Generally Accepted Accounting Principles (GAAP). The rules and procedures of accepted accounting practice as defined by the Financial Accounting Standards Board.

Impaired Asset. When the market value of an economic resource has been permanently lowered below the recorded value of the asset.

Inspector General. The Inspector General is appointed by and reports directly to the Governors of the Postal Service and is independent of postal management. The Office of Inspector General (OIG) primarily investigates and evaluates programs and operations of the Postal Service to ensure the efficiency and integrity of the postal system.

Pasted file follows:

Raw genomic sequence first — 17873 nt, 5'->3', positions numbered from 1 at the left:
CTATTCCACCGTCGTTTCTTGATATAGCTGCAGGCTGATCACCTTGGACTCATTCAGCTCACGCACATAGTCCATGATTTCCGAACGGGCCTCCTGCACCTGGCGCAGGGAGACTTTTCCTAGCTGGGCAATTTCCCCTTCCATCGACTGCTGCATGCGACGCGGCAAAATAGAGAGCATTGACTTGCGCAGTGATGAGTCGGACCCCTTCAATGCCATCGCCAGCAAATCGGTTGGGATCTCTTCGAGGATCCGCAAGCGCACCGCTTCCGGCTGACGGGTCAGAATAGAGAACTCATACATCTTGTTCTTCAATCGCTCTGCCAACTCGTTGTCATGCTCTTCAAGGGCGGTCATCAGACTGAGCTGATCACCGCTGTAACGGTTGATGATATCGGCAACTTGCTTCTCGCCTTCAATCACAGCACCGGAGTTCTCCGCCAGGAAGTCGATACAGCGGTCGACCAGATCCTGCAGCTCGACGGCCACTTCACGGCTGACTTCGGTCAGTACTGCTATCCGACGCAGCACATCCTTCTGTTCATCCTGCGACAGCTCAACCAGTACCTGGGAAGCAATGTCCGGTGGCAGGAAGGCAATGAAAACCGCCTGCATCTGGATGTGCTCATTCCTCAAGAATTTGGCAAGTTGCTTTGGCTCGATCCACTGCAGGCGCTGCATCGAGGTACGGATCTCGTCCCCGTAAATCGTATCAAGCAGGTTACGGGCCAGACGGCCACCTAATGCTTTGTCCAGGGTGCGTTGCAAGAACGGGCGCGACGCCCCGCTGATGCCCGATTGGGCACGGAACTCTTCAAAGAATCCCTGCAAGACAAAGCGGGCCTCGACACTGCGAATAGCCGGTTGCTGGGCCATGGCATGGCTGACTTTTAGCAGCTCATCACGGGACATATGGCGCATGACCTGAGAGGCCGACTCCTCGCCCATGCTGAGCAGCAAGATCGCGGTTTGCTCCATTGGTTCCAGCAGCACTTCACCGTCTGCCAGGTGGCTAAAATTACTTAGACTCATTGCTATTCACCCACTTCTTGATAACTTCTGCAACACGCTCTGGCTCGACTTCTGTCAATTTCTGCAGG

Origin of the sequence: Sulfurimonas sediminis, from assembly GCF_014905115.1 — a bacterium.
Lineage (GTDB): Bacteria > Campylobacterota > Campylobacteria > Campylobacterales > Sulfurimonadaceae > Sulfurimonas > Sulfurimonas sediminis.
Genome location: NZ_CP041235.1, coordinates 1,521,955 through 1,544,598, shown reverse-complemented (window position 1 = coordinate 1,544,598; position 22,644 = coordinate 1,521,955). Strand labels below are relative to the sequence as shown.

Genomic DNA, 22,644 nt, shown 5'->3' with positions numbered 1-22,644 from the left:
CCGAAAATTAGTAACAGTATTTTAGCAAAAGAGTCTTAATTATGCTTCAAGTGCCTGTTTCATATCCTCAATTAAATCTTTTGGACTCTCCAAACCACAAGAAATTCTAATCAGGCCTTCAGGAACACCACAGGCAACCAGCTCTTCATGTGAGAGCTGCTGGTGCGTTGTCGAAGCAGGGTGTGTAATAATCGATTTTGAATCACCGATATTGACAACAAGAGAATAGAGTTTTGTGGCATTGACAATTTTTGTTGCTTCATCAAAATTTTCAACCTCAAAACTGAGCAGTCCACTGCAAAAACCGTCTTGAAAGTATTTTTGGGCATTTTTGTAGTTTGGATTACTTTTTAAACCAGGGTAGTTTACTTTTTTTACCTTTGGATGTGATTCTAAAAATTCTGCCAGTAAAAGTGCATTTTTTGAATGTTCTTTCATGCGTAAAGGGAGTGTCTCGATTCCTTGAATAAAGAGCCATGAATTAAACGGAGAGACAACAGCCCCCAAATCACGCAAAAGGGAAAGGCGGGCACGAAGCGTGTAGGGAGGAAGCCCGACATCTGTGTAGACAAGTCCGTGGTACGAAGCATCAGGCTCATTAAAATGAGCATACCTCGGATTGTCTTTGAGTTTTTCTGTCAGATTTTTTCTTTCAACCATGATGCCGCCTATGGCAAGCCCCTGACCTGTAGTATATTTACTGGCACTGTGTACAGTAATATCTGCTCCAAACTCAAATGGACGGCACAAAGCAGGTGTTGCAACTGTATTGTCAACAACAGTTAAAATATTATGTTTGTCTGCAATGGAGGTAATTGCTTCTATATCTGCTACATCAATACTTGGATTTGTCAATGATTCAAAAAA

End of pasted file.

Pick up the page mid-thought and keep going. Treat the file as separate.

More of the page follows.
Intelligent Mail. Products and services or a strategy used to describe products and services that use machine readable codes, such as barcodes, to uniquely identify mail. This enables large mailers to follow the progress of their mail through the many stages of processing all the way to delivery.

Leasehold. An asset that gives the Postal Service the right to use property under a lease.

Liability. Any debt or obligation that is owed by the Postal Service at some future period of time.

Mailing Services. Market-dominated products as defined by the PRC. These are products for which the Postal Service has market power to set prices substantially above costs without risk of losing business to others. The Mailing Services products include: First-Class Mail letters and sealed parcels; First-Class Mail cards; Periodicals; Standard Mail; single-piece Parcel Post; Media Mail; Bound Printed Matter; Library Mail; Special Services; and single-piece International Mail.